Niger's government has expelled a number of Arabs, mostly nomads with animals, from the arid Diffa area after escorting them to the border with Chad.
Local governor Umaru Yacuba told the BBC that it was implementing in earnest a controversial decision to expel the Mahamid thought to number some 150,000.
The government ordered all the Arabs to go back to Chad after accusing them of wrongdoing, including theft and rape.
But an official backtracked, saying it will expel only those without papers.
Government spokesman Mohamed Ben Omar told the BBC it was an immigration issue and he estimated that only about 3,300 would have to leave.
When asked what the government would do about those who do not have the right papers, but who work as civil servants and in the police - or even as MPs, Mr Omar said they would have to think about it.
NIGER'S MAHAMID ARABS
Originally nomads from Chad
150,000 live mainly in Diffa State
Many came after 1974 drought
More fled 1980s Chad fighting
Fought against 1990s Tuareg rebellion
But in Diffa, security forces have started to round up groups of Arabs, escorting them to the border, houses and scrubland are also reportedly being searched.
On Wednesday, Mahamid leaders told reporters they would defend themselves against attack and called on the United Nations to intervene.
They insisted they were citizens of Niger and "have no other country to go to", after being given five days to leave the country.
Many of the Arabs came to Niger from neighbouring Chad following the 1974 drought in Chad.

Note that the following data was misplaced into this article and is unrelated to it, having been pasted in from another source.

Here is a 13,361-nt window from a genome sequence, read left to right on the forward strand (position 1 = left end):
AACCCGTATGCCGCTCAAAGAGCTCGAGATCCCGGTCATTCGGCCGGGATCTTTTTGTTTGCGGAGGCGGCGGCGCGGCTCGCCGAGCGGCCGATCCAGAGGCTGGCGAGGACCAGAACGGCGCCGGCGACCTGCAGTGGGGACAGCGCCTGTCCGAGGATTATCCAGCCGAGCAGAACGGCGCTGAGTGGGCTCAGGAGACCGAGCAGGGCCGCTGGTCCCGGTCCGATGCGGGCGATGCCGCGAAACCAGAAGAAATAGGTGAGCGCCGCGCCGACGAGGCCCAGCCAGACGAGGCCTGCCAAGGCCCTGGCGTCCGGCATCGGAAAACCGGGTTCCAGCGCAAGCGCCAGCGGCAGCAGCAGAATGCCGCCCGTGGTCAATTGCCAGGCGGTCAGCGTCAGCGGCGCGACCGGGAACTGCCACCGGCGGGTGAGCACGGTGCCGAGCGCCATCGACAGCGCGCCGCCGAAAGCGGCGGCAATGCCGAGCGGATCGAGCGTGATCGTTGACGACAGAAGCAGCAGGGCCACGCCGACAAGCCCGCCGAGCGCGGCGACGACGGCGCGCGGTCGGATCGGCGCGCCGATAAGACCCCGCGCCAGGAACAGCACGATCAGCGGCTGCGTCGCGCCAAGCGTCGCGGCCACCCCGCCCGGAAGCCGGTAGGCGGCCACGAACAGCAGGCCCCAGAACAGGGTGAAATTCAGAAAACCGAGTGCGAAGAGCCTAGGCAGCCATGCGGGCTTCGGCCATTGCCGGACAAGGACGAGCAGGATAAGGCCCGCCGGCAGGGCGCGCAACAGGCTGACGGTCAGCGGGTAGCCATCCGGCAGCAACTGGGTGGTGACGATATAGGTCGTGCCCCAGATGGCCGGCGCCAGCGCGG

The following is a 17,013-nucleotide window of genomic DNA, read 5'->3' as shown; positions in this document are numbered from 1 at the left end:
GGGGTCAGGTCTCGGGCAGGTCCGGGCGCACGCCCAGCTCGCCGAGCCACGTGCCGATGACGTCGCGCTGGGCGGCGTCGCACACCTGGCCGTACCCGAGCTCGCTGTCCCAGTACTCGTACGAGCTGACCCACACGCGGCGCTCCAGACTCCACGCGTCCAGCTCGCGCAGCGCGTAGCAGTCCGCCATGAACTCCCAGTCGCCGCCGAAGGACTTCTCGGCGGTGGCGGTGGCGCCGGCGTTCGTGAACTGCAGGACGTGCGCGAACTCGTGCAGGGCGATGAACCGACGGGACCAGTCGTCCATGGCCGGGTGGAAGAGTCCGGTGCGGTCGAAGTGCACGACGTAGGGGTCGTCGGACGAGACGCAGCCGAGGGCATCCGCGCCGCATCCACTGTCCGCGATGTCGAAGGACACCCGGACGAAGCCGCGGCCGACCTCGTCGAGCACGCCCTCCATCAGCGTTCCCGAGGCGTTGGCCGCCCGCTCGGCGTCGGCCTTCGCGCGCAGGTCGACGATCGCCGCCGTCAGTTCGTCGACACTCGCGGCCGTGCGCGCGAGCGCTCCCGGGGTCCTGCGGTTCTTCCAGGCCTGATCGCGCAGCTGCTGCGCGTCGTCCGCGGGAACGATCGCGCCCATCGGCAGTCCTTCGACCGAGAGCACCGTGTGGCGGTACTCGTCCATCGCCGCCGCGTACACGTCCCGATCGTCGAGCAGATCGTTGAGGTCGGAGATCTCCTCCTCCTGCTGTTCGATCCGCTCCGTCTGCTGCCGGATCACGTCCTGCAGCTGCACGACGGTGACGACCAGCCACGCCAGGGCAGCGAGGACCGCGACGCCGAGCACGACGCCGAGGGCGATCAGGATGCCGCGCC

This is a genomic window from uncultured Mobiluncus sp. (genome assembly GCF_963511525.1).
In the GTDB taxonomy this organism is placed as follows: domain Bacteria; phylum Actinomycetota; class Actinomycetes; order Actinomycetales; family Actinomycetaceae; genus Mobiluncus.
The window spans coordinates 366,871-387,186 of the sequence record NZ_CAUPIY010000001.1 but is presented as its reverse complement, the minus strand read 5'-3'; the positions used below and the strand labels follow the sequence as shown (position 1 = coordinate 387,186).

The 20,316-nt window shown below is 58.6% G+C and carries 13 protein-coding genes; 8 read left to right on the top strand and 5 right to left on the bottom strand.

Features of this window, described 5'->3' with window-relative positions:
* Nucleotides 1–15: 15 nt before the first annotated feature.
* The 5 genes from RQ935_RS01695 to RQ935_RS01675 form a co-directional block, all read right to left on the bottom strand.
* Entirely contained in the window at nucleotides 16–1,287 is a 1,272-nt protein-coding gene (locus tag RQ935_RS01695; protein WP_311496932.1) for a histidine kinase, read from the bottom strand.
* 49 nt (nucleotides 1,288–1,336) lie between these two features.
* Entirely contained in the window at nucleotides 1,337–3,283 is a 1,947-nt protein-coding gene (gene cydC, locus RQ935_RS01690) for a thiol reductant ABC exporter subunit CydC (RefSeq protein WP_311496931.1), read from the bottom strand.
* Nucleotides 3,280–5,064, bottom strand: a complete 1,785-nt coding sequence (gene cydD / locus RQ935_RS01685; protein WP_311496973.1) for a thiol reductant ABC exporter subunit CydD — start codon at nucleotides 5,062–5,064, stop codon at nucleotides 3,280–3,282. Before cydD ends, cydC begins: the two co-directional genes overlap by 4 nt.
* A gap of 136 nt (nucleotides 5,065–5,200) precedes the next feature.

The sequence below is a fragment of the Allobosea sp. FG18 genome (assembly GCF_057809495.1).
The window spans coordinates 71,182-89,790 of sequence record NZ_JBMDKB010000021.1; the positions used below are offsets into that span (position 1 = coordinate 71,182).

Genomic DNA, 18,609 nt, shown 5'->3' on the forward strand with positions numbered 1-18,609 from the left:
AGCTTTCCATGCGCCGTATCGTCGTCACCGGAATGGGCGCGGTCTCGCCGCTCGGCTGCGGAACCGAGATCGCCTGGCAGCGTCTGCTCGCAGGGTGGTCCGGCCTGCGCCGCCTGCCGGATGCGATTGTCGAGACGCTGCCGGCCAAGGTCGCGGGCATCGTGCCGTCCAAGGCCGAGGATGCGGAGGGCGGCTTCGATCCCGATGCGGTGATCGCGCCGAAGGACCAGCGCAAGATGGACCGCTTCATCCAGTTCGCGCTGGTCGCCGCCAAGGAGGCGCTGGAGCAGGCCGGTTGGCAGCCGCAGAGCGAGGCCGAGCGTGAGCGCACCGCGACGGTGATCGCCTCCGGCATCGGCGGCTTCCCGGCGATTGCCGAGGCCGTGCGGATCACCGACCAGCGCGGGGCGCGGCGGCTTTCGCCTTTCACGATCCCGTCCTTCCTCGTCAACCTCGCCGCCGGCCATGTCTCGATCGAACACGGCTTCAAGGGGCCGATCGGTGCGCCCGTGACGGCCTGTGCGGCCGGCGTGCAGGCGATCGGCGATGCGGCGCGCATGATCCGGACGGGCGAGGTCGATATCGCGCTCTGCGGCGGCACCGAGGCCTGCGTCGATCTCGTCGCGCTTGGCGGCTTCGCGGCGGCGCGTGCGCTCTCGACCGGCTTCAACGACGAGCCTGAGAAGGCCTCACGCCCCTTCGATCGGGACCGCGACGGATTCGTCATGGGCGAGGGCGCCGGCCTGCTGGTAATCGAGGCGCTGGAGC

Others who were fleeing fighting in Chad arrived in the 1980s. Many have since risen to senior positions in the military, local administration and in business.
Earlier this week, the governor of Diffa State, where most of the Mahamid live, told them it was "high time" to pack and return to Chad.
"We have decided, starting today, to expel these nomadic Arab 'Mohamides' to their home countries," Niger's Interior Minister Mounkaila Modi told national television.
"These foreigners have shown no respect to the rights of the natives and they're putting pressure on pastures in this region. We can no longer accept seeing our ecosystem degraded by foreigners."
Mr Modi said the Mahamid possessed illegal firearms and were a serious threat to the security of local communities and that their camels were draining local oases, Reuters news agency reports.
Like the rest of the country, the east of Niger is extremely arid.
It is populated by nomadic cattle herders, whilst the Arabs also own camels. Not surprisingly, one source of the tension between the communities is water.
With the Sahara desert expanding quite quickly there are growing fears that the scarcity of water could spark future problems in many African countries in the region.
The BBC's West Africa correspondent Will Ross says that with the spread of Islam to Africa in the 7th and 8th centuries, Arabs greatly expanded their presence and influence and there are many examples of how the African and Arab cultures have mixed.
For example, some 20% of East Africa's Swahili language comes from Arabic. Arab and non-Arab Africans both had the common goal of opposing European colonialists.
But there have also been areas where the cultures have clashed, one example being Sudan, which has been plagued by conflict between the Arab dominated government in the north and the black African south.